As the beginning of the new liturgical year, Advent is a wonderful time to make particular resolutions and ask God to aid our efforts with his grace. This season is a solemn time of penance and preparation, as represented by the use of purple as the dominant liturgical color. For millennia God prepared Israel for the coming of the Messiah, and in the four weeks of Advent we prepare both to celebrate Christ’s coming in history with our observance of Christmas and to receive him in his second coming at the end of time. Since we are descended from the fallen lineage of Adam & Eve, these acts of preparation should include more than cleaning house and putting up a tree and some lights. Our Holy Mother Church offers the season of Advent as a time for us to more seriously consider our sinfulness in order to overcome it with God’s grace. This prepares us for the celebration of the Incarnation of the Son of God as well as his second coming, when He will return “to judge the living and the dead” (as we say each Sunday in the Nicene Creed). Thus, Advent prepares us for Christmas but also for the day when Jesus will return in glory.
There are many ways of celebrating Advent. Various cultures have different ways in which they prepare for the coming of the Savior, all of which have some significant meaning with regard to our consideration that the Savior of the world became a little baby. Each of these challenge us to consider how should we prepare to celebrate the birth of the Word Incarnate on December 25th.
One wonderful tradition is to return to the Sacrament of Reconciliation during this time. This allows us to receive the forgiveness of God through the words of his priest, calling down upon us the salvation Jesus won for us by becoming man and dying for our sins. Not only does God give us a fresh start in this sacrament, but he also offers us particular graces so that we can both enter more deeply into a relationship with Him and be strengthened to overcome the sin with which we struggle.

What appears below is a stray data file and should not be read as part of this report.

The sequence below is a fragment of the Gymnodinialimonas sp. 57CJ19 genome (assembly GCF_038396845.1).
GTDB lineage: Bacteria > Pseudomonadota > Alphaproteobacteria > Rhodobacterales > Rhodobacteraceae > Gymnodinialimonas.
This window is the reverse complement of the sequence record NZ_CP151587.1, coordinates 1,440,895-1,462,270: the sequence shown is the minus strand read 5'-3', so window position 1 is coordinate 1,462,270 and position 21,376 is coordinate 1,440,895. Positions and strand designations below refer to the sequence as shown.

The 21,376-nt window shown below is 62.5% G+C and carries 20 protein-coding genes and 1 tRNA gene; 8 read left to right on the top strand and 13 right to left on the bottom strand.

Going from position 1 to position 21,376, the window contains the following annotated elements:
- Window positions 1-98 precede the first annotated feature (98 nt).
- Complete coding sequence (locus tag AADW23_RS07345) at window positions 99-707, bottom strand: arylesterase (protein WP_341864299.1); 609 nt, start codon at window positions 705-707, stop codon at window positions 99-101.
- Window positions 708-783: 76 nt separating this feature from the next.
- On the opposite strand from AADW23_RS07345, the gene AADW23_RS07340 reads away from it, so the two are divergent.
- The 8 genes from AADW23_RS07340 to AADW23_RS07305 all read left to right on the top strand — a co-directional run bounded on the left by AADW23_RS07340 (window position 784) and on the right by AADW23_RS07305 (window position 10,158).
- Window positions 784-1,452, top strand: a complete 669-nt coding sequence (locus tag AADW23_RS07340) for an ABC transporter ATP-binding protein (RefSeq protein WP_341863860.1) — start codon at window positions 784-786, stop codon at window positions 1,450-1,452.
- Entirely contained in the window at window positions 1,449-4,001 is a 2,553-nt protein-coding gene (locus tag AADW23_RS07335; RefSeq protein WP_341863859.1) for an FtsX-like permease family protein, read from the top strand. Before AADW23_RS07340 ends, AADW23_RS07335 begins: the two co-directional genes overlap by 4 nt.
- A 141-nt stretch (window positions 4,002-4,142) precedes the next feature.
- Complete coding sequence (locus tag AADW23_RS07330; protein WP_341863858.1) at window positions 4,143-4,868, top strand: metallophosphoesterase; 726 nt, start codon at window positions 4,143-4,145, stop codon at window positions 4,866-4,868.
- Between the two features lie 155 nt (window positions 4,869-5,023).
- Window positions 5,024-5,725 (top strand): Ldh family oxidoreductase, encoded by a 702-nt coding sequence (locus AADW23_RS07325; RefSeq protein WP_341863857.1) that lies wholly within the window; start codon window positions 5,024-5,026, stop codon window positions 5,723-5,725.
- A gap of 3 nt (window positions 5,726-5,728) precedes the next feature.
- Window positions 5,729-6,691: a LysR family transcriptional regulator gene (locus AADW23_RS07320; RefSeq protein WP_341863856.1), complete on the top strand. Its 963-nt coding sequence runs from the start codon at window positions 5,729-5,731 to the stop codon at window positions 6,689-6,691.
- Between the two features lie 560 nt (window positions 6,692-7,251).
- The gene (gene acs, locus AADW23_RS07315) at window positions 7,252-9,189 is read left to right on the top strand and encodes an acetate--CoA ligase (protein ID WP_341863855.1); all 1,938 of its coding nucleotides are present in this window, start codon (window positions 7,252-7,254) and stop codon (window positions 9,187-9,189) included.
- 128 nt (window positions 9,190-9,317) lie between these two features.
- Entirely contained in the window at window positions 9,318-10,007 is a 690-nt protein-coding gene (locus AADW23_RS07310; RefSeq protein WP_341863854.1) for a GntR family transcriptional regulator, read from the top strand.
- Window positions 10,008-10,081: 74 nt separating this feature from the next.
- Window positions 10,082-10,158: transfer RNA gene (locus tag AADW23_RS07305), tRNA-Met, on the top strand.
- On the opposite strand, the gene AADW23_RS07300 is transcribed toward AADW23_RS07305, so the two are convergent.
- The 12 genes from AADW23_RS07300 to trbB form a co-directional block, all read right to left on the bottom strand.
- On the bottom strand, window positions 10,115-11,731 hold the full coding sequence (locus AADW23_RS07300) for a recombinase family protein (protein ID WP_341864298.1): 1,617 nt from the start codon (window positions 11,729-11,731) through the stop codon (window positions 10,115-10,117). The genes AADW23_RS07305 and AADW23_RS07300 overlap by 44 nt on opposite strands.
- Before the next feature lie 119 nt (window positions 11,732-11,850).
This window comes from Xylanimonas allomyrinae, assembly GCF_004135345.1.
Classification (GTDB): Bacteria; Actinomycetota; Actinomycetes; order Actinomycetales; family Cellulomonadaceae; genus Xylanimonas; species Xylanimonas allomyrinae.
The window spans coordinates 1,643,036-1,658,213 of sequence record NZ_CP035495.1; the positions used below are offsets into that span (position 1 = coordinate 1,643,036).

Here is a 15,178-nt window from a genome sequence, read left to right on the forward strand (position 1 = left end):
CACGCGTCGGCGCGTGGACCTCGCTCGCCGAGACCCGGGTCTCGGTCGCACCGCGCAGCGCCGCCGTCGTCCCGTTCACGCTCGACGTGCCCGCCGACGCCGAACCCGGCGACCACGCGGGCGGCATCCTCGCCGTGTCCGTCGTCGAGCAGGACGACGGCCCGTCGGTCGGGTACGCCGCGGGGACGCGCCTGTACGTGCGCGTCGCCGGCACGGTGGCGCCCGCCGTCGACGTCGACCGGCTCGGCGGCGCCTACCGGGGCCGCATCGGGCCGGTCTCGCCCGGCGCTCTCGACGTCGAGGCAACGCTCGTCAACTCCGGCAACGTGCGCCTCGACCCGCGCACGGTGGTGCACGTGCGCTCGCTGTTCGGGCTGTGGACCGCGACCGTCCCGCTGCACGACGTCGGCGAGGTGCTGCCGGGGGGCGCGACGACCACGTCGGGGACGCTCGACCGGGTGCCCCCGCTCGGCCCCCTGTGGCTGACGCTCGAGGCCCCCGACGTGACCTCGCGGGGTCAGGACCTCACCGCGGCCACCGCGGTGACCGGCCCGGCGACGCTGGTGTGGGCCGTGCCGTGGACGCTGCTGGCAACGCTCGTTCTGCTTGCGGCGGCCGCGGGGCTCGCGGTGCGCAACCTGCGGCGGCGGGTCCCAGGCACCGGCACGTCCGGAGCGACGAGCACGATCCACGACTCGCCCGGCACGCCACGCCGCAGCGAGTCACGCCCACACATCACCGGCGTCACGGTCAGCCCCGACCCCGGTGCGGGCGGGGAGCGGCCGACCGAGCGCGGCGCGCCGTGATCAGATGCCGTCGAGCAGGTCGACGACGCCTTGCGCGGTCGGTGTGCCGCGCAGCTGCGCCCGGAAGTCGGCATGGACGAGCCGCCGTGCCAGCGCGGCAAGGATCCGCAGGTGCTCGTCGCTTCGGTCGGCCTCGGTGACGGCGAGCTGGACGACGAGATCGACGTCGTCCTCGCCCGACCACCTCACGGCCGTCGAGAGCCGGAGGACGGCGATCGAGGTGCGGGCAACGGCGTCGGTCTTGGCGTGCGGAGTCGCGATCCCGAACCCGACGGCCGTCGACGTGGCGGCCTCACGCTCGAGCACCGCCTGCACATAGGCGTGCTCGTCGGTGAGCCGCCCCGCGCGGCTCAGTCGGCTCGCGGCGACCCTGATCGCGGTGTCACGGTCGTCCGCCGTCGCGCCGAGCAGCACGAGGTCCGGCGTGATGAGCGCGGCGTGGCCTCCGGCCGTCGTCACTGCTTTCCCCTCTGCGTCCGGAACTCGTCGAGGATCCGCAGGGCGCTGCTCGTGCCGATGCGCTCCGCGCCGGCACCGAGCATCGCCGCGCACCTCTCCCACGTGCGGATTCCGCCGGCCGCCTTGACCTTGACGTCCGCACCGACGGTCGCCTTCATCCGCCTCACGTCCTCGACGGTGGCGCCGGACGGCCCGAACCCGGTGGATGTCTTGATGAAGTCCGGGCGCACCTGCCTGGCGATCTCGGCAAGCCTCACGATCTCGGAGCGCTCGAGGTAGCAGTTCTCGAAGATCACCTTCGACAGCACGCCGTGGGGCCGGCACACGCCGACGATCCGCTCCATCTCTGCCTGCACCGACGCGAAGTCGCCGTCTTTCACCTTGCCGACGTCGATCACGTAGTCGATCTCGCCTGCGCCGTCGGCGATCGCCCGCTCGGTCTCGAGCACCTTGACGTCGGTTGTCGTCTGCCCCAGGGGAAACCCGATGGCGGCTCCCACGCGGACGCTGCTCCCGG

In addition to confessing our sins in the Sacrament of Reconciliation, the focus on penance and preparation during the season of Advent reminds us to offer some reparation to God for our sins. The Catechism explains this need for reparation or satisfaction as repairing the harm done by sin even after the guilt is forgiven: “Raised up from sin, the sinner must still recover his full spiritual health by doing something more to make amends for the sin” (CCC 1459). In addition to the specific penance we receive from the priest in the sacrament, we can take on additional practices of prayer, fasting, and good works in order to draw closer to God during this season. One way to do this is to focus on works of mercy which alleviate the suffering of others.
The Church traditionally enumerates these ways of meeting the spiritual and bodily needs of others as the Spiritual and Corporal Works of Mercy. The Spiritual Works of Mercy are to:
- Admonish the Sinner
- Instruct the ignorant
- Counsel the doubtful
- Comfort the sorrowful
- Bear wrongs against you patiently
- Forgive all injuries
- Pray for the living and the dead
The Corporal Works of Mercy are to:
- Feed the hungry
- Give drink to the thirsty
- Shelter the homeless
- Visit the sick and lonely
- Clothe those who have no clothes
- Visit and minister to the imprisoned
- Bury the dead
While we do not need to have a checklist of these different good works that we need to accomplish, they provide a good guideline for how to take care of the beloved people whom God has created.
Advent is a wonderful time to consider the many great things God has accomplished in us and also the many times we have failed to respond to God’s love. We do this neither to be conceited nor to beat ourselves up, but to be more honest with both God and ourselves about the gifts we have received and the struggles we still experience. In doing so we prepare our hearts and our world to receive the Savior again this Christmas. May we each have a fruitful Advent season. Happy New Year!